Because of the police efficiency a total of US$265 and R1 635 374 and millions of Zimbabwe dollars which was stolen by this gang was recovered. Previously in July 2021, Richard Mutanga, Peter Mushipe and Valentine Mutasa were arrested after a shootout with detectives in Harare. One suspect, Benjamin Craig Musasa died in the shoot out. This nature of crime and disrespect of the police force in Zimbabwe is foreign to society. But the ZRP are containing the criminals and bringing peace in homes and our streets.
By arresting these robbers the police cleared seven cases which include the raid at Gateway High School where US$250 000 was stolen, US$70 000 from a prominent businessman in Muzari suburb, Chinhoyi, UZ Farm compound where US$20 000 was taken, and a raid on a Beatrice farmer where US$19 800 was stolen. The action of the Zimbabwe Republic Police has endorsed dignity and humanity in the society and nation at large.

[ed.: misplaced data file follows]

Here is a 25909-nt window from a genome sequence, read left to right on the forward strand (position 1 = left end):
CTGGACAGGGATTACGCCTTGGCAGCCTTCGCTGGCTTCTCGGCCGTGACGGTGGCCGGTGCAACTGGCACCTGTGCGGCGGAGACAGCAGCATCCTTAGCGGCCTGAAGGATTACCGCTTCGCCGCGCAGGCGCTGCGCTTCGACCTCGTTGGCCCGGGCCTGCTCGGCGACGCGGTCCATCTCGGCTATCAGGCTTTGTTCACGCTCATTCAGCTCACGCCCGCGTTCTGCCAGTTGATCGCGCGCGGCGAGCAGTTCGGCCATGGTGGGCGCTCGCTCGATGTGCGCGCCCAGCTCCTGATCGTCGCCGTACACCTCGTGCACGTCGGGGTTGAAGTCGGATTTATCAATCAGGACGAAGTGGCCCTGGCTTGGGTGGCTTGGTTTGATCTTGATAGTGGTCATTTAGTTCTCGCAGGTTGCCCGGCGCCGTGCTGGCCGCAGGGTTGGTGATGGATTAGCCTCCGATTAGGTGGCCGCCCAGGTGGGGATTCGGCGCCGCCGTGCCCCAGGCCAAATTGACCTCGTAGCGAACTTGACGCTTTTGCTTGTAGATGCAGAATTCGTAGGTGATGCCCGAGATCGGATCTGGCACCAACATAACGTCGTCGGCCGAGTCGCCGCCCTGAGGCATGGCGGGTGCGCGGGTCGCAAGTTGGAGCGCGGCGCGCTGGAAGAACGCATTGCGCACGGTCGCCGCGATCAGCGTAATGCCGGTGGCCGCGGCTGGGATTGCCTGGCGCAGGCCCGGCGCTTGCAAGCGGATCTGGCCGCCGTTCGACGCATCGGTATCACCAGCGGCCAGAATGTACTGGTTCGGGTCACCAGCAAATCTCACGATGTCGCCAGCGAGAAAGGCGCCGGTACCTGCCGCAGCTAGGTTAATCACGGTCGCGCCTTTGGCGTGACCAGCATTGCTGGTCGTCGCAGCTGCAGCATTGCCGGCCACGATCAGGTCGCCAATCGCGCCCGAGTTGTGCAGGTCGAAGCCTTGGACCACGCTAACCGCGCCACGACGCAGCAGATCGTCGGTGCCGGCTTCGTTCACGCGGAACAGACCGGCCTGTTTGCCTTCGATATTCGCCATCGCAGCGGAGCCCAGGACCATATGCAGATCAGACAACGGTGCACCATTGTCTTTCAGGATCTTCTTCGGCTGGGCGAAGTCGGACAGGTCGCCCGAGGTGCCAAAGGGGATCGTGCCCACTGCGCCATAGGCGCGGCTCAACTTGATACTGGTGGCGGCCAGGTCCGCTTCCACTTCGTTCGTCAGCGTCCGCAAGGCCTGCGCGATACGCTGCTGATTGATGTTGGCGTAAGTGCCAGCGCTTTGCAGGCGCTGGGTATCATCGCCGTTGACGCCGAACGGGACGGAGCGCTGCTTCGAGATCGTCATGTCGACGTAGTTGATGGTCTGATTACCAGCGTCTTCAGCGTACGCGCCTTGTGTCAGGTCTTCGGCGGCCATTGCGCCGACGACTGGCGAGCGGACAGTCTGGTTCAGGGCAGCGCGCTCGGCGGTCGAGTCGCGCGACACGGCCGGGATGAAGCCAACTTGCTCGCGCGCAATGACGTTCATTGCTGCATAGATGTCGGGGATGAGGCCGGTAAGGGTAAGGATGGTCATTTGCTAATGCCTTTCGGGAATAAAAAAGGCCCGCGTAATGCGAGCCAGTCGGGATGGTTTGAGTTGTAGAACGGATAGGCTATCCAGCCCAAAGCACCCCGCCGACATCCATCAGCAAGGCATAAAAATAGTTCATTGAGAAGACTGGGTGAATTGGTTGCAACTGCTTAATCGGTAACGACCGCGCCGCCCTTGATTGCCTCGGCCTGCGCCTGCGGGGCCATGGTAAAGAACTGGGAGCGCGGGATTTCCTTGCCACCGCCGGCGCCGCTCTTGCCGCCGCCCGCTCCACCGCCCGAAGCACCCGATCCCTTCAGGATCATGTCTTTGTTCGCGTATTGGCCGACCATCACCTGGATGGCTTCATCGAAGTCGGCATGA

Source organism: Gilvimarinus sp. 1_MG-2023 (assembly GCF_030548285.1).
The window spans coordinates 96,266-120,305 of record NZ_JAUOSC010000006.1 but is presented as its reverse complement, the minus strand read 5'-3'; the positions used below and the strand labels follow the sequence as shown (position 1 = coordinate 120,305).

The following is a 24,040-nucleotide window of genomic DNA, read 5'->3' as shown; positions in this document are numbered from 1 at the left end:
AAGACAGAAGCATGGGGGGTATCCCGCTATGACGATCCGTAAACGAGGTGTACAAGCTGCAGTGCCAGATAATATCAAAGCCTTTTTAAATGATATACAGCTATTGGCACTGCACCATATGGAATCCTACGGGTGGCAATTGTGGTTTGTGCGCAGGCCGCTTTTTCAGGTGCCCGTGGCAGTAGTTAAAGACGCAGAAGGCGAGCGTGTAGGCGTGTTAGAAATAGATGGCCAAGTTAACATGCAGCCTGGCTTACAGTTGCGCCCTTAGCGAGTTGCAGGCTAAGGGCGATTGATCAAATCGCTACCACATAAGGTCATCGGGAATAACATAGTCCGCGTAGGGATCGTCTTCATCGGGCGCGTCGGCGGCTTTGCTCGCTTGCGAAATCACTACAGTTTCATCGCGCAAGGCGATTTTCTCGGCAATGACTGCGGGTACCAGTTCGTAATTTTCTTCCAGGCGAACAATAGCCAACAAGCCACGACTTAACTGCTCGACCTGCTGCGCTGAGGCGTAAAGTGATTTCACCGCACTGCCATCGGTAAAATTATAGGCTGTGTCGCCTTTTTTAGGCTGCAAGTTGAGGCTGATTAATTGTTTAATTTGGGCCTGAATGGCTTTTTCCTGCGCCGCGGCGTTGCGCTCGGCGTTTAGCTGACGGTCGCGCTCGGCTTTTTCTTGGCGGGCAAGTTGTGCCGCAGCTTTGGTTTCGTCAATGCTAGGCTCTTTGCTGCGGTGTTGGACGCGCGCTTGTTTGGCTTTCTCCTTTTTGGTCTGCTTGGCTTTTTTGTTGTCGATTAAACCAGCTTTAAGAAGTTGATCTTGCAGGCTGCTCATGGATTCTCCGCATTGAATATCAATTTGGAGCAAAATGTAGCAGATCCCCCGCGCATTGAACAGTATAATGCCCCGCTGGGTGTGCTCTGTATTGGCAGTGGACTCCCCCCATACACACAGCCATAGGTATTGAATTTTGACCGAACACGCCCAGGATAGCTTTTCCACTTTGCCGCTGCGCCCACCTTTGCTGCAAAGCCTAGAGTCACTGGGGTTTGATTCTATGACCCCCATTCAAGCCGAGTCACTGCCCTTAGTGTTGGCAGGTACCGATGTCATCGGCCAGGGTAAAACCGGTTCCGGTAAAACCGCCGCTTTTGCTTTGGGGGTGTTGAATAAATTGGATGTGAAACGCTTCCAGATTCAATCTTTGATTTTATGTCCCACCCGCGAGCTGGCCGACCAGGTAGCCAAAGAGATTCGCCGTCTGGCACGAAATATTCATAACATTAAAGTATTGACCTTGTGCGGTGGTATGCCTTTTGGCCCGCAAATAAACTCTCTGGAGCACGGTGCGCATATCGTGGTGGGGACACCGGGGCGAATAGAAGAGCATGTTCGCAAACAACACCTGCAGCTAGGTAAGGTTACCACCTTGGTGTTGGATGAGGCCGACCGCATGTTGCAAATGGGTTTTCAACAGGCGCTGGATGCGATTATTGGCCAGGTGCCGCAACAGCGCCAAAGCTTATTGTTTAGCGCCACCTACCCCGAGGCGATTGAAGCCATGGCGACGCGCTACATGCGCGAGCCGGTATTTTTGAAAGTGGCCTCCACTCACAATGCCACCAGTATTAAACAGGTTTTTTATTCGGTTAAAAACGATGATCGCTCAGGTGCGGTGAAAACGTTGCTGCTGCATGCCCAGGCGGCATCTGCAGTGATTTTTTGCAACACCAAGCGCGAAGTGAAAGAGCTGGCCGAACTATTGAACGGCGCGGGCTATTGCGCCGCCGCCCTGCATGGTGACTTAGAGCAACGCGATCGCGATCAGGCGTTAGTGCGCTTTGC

In a show of lack of respect to the police four armed robbery suspects exchanged fire with police on August 9, in Bulawayo leading to the death of four and unfortunate death of Constable Gibson Tafara Madzimure as the criminals wanted to rob a forex dealer. Some of the suspects had come from SA. So the ZRP is dealing with sophisticated cross border criminals. Yes, this is real life the police officers are prepared to lay down their lives in defence of the nation.
Last week the ZRP arrested Thubelile Ncube and Sondo Sibanda for armed robbery cases committed in Plumtree and Emganwini and Parklands, Bulawayo. A total of US$1 550, Botswana pula 1 300, South Africa rand 3 400 and Z$38 000 had been robbed from people. The gang was also involved in a robbery in Sunninghill, Bulawayo where they took away US$1 150.